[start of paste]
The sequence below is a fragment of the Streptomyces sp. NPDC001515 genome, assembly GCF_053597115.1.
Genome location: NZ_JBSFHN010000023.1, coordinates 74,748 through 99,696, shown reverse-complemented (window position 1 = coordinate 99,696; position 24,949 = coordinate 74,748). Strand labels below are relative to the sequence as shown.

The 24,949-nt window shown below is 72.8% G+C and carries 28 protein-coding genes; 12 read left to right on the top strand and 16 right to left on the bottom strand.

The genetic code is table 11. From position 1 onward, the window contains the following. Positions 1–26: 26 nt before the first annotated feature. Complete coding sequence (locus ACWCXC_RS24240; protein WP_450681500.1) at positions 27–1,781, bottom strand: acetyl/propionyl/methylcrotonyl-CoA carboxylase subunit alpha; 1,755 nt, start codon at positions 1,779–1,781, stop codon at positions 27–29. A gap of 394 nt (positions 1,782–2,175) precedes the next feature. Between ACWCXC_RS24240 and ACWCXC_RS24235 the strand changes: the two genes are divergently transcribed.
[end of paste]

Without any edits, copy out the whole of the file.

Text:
The sequence below is a fragment of the Streptomyces sp. NPDC001515 genome, assembly GCF_053597115.1.
Genome location: NZ_JBSFHN010000023.1, coordinates 74,748 through 99,696, shown reverse-complemented (window position 1 = coordinate 99,696; position 24,949 = coordinate 74,748). Strand labels below are relative to the sequence as shown.

The 24,949-nt window shown below is 72.8% G+C and carries 28 protein-coding genes; 12 read left to right on the top strand and 16 right to left on the bottom strand.

The genetic code is table 11. From position 1 onward, the window contains the following. Positions 1–26: 26 nt before the first annotated feature. Complete coding sequence (locus ACWCXC_RS24240; protein WP_450681500.1) at positions 27–1,781, bottom strand: acetyl/propionyl/methylcrotonyl-CoA carboxylase subunit alpha; 1,755 nt, start codon at positions 1,779–1,781, stop codon at positions 27–29. A gap of 394 nt (positions 1,782–2,175) precedes the next feature. Between ACWCXC_RS24240 and ACWCXC_RS24235 the strand changes: the two genes are divergently transcribed.